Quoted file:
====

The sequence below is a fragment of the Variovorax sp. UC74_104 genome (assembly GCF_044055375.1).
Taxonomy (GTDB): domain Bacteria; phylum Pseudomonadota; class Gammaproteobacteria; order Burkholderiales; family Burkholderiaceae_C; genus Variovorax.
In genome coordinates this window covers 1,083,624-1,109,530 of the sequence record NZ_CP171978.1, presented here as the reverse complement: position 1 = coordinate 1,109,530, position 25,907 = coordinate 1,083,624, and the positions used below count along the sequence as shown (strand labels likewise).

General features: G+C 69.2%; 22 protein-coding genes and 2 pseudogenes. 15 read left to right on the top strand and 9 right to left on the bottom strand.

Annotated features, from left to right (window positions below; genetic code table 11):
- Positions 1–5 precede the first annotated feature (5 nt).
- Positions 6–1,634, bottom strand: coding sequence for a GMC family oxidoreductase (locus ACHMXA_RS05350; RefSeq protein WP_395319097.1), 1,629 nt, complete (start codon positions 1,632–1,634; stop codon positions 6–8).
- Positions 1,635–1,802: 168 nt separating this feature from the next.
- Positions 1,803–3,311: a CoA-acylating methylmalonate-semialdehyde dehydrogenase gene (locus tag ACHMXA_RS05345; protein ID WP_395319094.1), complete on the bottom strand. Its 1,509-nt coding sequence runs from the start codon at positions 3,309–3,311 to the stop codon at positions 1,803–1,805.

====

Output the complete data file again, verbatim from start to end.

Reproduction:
The sequence below is a fragment of the Variovorax sp. UC74_104 genome (assembly GCF_044055375.1).
Taxonomy (GTDB): domain Bacteria; phylum Pseudomonadota; class Gammaproteobacteria; order Burkholderiales; family Burkholderiaceae_C; genus Variovorax.
In genome coordinates this window covers 1,083,624-1,109,530 of the sequence record NZ_CP171978.1, presented here as the reverse complement: position 1 = coordinate 1,109,530, position 25,907 = coordinate 1,083,624, and the positions used below count along the sequence as shown (strand labels likewise).

General features: G+C 69.2%; 22 protein-coding genes and 2 pseudogenes. 15 read left to right on the top strand and 9 right to left on the bottom strand.

Annotated features, from left to right (window positions below; genetic code table 11):
- Positions 1–5 precede the first annotated feature (5 nt).
- Positions 6–1,634, bottom strand: coding sequence for a GMC family oxidoreductase (locus ACHMXA_RS05350; RefSeq protein WP_395319097.1), 1,629 nt, complete (start codon positions 1,632–1,634; stop codon positions 6–8).
- Positions 1,635–1,802: 168 nt separating this feature from the next.
- Positions 1,803–3,311: a CoA-acylating methylmalonate-semialdehyde dehydrogenase gene (locus tag ACHMXA_RS05345; protein ID WP_395319094.1), complete on the bottom strand. Its 1,509-nt coding sequence runs from the start codon at positions 3,309–3,311 to the stop codon at positions 1,803–1,805.